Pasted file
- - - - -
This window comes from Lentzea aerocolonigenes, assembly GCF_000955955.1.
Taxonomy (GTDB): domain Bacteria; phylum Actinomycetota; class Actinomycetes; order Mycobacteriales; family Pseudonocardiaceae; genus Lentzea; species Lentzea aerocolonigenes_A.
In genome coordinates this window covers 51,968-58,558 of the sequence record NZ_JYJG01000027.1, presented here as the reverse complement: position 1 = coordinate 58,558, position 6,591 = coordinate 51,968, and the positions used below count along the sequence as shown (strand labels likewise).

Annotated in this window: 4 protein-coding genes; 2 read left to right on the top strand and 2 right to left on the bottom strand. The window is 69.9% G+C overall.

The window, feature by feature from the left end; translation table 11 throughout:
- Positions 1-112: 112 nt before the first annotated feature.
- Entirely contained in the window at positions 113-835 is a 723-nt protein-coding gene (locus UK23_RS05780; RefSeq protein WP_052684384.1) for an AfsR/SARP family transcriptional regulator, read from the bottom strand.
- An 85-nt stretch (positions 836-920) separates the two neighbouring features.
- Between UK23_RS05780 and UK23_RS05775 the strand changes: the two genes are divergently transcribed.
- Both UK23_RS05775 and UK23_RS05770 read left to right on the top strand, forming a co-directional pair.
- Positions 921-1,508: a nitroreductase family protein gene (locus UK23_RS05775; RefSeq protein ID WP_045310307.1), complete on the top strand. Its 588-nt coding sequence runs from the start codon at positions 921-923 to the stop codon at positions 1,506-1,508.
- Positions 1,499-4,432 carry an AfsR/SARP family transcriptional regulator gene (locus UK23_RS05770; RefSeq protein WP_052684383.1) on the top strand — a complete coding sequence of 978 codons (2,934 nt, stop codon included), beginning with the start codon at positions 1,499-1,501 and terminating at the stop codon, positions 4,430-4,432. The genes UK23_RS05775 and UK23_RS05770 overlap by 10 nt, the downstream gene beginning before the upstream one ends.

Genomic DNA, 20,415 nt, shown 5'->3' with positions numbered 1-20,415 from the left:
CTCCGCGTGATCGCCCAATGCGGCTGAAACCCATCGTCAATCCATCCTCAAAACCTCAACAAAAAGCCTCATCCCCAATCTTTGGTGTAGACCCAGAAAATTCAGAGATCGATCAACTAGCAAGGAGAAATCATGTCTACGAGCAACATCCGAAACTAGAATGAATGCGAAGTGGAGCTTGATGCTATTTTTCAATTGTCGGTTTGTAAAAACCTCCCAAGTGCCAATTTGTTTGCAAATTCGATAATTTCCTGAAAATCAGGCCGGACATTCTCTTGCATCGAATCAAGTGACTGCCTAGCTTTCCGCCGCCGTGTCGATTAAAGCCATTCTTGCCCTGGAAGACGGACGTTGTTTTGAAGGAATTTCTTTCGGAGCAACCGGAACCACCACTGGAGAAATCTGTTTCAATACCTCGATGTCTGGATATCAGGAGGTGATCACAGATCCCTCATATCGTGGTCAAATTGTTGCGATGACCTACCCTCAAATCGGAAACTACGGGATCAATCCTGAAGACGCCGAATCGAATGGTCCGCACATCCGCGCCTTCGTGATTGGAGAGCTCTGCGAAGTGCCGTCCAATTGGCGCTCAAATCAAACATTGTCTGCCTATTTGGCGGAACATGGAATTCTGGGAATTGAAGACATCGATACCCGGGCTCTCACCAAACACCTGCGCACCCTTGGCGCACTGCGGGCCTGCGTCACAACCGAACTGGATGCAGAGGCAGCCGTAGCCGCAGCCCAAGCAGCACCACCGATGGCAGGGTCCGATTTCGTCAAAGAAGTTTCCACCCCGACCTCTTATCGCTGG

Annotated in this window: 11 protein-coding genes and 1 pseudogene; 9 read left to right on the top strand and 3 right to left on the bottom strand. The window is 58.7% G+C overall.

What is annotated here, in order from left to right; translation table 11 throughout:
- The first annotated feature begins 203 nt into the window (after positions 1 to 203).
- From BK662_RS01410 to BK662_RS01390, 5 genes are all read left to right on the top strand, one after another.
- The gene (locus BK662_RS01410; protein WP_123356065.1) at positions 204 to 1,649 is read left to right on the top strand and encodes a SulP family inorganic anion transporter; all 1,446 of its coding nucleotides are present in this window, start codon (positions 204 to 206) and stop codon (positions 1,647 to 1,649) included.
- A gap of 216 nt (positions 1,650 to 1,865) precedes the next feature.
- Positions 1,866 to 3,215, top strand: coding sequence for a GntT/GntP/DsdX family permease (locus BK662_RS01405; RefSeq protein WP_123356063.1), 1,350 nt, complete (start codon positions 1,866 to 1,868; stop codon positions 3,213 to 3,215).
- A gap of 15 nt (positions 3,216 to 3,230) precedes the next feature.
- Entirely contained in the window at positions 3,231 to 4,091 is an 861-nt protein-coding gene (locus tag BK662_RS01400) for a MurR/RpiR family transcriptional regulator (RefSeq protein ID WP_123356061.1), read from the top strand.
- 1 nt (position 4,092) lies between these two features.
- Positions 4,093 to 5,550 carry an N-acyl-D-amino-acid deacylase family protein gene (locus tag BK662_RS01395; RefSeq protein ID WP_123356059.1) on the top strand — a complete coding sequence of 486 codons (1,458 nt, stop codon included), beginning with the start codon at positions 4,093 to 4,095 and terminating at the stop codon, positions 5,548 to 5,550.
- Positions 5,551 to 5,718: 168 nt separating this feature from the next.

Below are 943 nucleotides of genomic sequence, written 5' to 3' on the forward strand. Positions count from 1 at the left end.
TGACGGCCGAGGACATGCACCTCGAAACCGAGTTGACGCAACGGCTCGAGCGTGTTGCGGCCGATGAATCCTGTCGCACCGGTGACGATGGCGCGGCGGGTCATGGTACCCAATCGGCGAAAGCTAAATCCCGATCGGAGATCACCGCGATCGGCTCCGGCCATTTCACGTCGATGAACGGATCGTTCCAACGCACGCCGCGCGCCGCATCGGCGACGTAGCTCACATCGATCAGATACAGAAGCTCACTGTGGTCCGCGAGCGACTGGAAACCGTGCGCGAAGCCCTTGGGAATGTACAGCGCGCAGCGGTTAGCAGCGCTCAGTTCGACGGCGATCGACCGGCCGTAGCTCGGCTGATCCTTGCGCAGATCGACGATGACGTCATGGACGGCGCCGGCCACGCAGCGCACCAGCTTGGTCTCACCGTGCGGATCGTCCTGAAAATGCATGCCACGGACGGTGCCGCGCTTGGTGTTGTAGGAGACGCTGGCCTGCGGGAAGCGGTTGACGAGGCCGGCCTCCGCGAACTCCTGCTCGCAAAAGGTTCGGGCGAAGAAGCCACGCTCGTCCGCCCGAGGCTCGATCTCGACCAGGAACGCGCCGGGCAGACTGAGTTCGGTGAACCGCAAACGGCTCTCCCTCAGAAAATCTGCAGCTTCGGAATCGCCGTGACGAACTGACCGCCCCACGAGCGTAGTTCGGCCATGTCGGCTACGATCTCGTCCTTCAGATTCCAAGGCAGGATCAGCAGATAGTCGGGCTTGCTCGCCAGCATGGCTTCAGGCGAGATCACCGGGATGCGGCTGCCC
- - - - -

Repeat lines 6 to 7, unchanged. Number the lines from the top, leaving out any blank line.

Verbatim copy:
- Positions 1-112: 112 nt before the first annotated feature.
- Entirely contained in the window at positions 113-835 is a 723-nt protein-coding gene (locus UK23_RS05780; RefSeq protein WP_052684384.1) for an AfsR/SARP family transcriptional regulator, read from the bottom strand.